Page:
That’s Not The Way I Remember It

Have you ever had a disagreement over what happened at a birthday party or family get-together? You’re not alone—and there is a reason for it. Our brains don’t store a reliable memory of what actually happened!

That’s not the way I remember it…

Researchers at Northwestern University have discovered that we update our memories over time. The study shows specifically how memory is faulty and how it inserts things from the present into memories of the past when those memories are retrieved. The original “version” of a memory is changed and re-stored with new information. Scientists say this isn’t a sign of a failing mind. Rather, they believe the brain updates memories to make them more useful and consistent with current needs and beliefs.

“To help us survive,” researcher Donna Jo Bridge says, “our memories adapt to an ever-changing environment and help us deal with what’s important now. Our memory is not like a video camera. Your memory reframes and edits events to create a story to fit your current world.”

Well, that explains a few things! Rather than fighting about who is “right” about an event that happened in the past, we can agree that neither of us is! It’s just not within the processing of our brains to remember events accurately.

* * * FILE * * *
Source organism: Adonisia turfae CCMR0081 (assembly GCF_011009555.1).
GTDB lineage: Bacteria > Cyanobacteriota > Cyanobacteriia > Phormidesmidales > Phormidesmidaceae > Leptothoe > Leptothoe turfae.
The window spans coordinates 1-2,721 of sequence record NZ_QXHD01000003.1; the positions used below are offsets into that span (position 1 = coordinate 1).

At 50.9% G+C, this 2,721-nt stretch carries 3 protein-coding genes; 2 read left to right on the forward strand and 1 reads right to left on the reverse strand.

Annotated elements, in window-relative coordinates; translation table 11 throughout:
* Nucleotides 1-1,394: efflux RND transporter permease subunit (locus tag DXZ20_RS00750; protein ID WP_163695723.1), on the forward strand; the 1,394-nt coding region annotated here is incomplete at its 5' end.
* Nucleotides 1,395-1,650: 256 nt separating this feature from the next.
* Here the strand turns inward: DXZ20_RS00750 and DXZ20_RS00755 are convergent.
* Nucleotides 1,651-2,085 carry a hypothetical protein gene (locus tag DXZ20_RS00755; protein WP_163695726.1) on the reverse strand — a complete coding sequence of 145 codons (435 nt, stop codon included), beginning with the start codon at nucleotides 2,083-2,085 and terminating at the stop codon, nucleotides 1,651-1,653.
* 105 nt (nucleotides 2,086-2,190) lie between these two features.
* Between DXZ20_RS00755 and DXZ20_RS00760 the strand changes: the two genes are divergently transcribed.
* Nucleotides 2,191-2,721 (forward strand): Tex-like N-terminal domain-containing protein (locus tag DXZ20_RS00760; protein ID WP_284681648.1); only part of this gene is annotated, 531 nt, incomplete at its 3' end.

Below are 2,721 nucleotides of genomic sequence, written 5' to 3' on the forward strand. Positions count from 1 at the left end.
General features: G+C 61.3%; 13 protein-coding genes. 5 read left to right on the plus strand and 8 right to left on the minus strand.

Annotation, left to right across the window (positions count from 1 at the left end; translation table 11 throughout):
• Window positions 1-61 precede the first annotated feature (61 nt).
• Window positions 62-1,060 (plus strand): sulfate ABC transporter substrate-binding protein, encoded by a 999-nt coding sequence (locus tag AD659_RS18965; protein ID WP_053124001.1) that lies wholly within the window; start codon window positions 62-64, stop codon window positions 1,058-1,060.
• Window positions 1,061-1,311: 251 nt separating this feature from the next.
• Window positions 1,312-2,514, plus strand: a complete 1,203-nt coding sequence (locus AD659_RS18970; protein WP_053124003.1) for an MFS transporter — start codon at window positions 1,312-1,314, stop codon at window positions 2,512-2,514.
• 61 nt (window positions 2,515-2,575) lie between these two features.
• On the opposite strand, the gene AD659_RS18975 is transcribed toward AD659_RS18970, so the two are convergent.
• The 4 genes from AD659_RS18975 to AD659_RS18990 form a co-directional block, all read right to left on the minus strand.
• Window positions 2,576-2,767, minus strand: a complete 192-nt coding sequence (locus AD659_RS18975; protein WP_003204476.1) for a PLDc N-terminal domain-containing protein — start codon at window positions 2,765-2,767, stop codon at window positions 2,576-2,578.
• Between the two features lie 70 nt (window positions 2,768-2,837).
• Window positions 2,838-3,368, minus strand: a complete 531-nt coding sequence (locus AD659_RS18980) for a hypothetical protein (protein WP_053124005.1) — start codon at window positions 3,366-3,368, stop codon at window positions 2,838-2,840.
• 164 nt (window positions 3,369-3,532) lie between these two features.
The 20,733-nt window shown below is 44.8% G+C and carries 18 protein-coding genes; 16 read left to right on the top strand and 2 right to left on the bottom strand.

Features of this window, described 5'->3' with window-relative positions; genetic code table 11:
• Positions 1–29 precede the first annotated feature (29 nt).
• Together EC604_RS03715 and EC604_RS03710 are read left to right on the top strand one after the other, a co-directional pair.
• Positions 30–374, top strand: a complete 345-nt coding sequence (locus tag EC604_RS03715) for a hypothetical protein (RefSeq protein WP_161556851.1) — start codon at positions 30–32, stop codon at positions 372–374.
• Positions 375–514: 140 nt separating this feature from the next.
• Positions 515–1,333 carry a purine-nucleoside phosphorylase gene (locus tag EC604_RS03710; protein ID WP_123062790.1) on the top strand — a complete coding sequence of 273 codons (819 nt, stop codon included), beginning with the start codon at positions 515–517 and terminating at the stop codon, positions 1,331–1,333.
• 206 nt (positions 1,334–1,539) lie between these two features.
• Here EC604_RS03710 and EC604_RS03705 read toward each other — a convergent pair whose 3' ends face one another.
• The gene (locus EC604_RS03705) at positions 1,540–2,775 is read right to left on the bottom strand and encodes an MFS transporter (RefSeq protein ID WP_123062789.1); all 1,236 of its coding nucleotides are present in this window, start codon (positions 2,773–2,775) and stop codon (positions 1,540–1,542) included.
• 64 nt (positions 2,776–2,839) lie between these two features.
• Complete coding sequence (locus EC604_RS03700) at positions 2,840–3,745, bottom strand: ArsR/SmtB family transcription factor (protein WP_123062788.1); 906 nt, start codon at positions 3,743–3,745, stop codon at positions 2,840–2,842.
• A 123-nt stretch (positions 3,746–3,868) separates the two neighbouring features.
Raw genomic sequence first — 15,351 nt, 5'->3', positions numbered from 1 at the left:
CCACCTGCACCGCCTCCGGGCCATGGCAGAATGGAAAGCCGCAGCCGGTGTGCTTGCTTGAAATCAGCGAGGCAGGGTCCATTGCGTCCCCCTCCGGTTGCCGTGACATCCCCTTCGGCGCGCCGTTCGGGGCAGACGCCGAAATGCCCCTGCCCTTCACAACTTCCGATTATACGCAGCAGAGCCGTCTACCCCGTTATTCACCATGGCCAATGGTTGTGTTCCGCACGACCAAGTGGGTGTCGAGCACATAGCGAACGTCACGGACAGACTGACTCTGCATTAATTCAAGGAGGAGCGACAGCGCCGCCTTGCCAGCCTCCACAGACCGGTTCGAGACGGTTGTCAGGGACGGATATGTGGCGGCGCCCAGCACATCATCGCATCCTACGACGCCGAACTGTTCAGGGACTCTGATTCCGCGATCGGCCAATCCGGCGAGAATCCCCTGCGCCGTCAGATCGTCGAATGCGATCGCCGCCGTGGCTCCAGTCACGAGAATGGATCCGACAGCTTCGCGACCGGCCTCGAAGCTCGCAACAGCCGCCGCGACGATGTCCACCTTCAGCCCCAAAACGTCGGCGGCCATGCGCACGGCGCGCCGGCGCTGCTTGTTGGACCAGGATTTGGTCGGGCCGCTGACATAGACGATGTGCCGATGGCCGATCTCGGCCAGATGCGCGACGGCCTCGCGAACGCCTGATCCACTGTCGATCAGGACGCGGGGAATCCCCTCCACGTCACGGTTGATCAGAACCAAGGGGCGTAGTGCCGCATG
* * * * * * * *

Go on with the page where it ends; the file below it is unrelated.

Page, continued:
This doesn’t mean that we can’t or shouldn’t cherish our memories. Quite the opposite, in fact. It now appears that we’ve had a hand in creatively maintaining those memories. We’ve made them better with time (or worse, depending upon the memory, of course).

When we take that trip down memory lane, let’s keep a couple of things in mind:
• Our memory may be precious and important to us—but not particularly accurate.
• We tend to re-write memories to suit our beliefs (not the other way ‘round).
• Memories aren’t “right or wrong.” They’re a personal view of what happened.

This new information allows us to better understand how we view the past and gives us (and our family) a little slack around what “actually” happened. Without the video camera, we may never know for sure.